Once I Saw a Fairy...
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Are you heading out to Faeries, Sprites, & Lights tonight? If you can’t find the time this evening, come by tomorrow or Saturday to experience the wonder and magic of Oakhurst—a place where Elisabeth “Betty” Ball’s youthful imagination was able to explore the world around her.
If you’ve attended the event before you may have heard stories of Betty’s love of, and interest in, fairies. Born in 1897, Betty grew up at a time when fairies dominated popular culture. It is no wonder then, that these fantastic creatures captured her childhood imagination, and often made appearances at her garden tea parties or during her make-believe play.
Elisabeth “Betty” Ball with her cousins Margaret, Lucy, and E. Arthur Ball (L to R). The children are dressed as fairies and a knight – likely for a party held at Minnetrista, the home of Frank C. Ball, between 1900 and 1905. Minnetrista Heritage Collection
In the decades before Betty’s birth, books like Grimm’s Fairy Tales and The Fairy Tales of Hans Christian Andersen became so popular that the genre grew leaps and bounds. By the early 20th century children’s books were filled with countless stories of the strange and wonderful. Elves, sprites, gnomes, and fairies were featured in lavish illustrations that at times seemed to jump right off the page. In fact, fairies were so popular that their depictions could often be found on wallpapers, lamps, and in artwork hanging in galleries across the country.
Around 1904 Betty read Alice in Wonderland. In the tale, Alice enters a world where fairy and elf-like creatures live freely. A few years later she devoured stories such as Out-Door Land, Forest-Land, and Garden Land—a series featuring talking animals and insects. When she read Peter Pan, the character of Tinker Bell took on human emotions such as happiness, anger, and jealousy; making her relatable to readers of all ages.
Elisabeth “Betty” Ball in a fairy costume around 1902.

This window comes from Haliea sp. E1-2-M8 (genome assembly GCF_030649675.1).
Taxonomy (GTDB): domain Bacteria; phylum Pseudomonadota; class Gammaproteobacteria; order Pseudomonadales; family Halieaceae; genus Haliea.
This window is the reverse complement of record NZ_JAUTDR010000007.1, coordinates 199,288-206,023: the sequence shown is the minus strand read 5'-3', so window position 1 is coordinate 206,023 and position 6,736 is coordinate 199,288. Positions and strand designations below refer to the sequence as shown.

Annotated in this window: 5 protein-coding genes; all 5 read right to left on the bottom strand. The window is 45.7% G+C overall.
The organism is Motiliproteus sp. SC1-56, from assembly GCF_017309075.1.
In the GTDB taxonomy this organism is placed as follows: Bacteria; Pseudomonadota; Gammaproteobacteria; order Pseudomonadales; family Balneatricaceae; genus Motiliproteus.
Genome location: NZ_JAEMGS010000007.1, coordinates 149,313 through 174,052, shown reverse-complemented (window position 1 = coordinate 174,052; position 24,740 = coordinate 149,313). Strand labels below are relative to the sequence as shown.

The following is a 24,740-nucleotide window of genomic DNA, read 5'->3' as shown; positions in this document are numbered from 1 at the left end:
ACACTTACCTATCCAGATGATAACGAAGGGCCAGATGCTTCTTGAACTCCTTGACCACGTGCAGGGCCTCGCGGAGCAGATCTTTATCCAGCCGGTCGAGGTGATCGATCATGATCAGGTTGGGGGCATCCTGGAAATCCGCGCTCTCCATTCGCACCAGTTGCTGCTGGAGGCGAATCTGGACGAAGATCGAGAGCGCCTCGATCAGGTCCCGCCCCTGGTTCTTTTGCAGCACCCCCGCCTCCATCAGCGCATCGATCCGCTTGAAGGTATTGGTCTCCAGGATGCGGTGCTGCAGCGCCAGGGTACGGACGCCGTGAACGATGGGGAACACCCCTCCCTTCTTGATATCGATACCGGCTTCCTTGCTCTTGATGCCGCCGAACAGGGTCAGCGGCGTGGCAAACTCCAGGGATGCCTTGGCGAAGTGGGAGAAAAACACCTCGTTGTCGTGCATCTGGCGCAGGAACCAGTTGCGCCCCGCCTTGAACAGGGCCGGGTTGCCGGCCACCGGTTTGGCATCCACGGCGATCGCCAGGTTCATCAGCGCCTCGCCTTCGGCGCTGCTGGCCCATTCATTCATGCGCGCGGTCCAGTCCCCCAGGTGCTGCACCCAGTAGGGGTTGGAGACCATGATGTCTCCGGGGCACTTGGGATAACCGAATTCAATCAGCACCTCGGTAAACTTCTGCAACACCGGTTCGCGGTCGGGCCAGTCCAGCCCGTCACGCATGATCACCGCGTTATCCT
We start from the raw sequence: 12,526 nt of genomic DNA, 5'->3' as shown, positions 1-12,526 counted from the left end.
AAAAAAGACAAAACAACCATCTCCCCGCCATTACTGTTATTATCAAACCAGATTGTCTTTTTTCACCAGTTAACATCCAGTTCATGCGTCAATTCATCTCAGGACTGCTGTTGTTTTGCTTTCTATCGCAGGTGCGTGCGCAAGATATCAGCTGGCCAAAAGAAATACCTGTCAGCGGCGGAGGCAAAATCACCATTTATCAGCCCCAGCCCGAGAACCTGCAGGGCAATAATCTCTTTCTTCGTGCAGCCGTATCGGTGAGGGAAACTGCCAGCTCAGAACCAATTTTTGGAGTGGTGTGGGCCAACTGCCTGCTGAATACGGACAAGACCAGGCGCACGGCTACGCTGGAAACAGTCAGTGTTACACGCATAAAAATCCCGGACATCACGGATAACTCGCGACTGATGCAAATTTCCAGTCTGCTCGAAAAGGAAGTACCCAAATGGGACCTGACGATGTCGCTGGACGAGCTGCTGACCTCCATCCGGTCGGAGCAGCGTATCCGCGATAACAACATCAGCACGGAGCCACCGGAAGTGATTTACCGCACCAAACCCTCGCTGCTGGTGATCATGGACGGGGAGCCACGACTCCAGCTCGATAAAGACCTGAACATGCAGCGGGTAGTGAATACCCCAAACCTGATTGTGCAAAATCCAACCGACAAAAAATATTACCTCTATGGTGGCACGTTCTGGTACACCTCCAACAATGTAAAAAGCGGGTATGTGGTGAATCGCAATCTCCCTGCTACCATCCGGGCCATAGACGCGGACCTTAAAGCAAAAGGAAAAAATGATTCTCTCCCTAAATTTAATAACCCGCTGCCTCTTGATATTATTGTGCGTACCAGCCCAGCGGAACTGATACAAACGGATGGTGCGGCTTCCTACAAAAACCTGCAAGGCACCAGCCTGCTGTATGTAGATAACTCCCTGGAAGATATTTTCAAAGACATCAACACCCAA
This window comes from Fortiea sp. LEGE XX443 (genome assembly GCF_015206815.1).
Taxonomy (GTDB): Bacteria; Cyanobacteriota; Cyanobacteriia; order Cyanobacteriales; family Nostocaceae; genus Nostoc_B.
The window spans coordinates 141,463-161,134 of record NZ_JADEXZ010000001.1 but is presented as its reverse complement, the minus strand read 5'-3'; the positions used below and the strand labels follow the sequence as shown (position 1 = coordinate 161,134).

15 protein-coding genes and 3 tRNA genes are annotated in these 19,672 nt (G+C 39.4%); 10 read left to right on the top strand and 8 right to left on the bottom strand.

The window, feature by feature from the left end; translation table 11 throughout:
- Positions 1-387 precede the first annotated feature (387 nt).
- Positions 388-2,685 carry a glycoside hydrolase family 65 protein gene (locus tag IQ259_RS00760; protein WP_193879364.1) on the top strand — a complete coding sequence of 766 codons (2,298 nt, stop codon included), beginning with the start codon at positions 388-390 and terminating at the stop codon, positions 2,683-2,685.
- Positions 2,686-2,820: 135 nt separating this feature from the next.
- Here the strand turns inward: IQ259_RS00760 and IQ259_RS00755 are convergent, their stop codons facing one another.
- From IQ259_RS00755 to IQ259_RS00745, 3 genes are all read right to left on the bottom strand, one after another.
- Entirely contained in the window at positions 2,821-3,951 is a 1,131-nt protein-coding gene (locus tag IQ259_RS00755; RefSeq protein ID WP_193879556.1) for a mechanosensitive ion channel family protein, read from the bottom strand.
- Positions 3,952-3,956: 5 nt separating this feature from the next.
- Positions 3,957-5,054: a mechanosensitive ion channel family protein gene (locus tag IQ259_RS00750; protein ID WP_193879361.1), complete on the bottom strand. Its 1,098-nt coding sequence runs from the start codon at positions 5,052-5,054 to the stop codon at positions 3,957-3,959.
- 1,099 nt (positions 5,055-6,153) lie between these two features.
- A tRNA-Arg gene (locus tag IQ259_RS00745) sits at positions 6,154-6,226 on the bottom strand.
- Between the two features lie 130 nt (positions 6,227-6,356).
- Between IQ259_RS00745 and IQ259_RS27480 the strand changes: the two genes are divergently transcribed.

Minnetrista Heritage Collection
As Betty grew up, so did her interest in fairies. The mysterious creatures that had once played roles in her games of make-believe became topics for her poetry. She depicted them as friendly and dancing, mysterious, and existing somewhere between the reality of fireflies and the musical sound of the breeze. Her poem, “The Sunset Fay” even seems to depict a fairy that may have been inspired by Tinker Bell herself:
On the edge of a rose-gray cloudlet
Against a golden sky
A little fay was standing
On tiptop, with head high.
Her filmy garment blew behind
As slowly she rose in flight.
She flew toward the fading sunset
And a star appeared in the night.
Having seen the play, and read the Peter Pan novel as an adolescent, Betty surely was familiar with the author’s depiction of the famous fairy, as well as his description of Neverland’s location near the “stars of the milky way.” He further explained that the characters will only reach Neverland “at the time of Sunrise.” Perhaps Betty’s fairy was meant to guide the reader to the place where they could enter the world of their childhood imagination—a place where anything could happen.
When you stop by Faeries, Sprites, & Lights this weekend remember Betty Ball. Her childhood imagination opened up a world of wonder at Oakhurst. While Betty herself grew out of visits from fairies, I’m certain that she would have encouraged everyone—no matter their age—to occasionally revisit the imaginary lands of their youth. While you and your family explore the gardens, experience crafts, music, and dancing . . . maybe you’ll even see a fairy or two.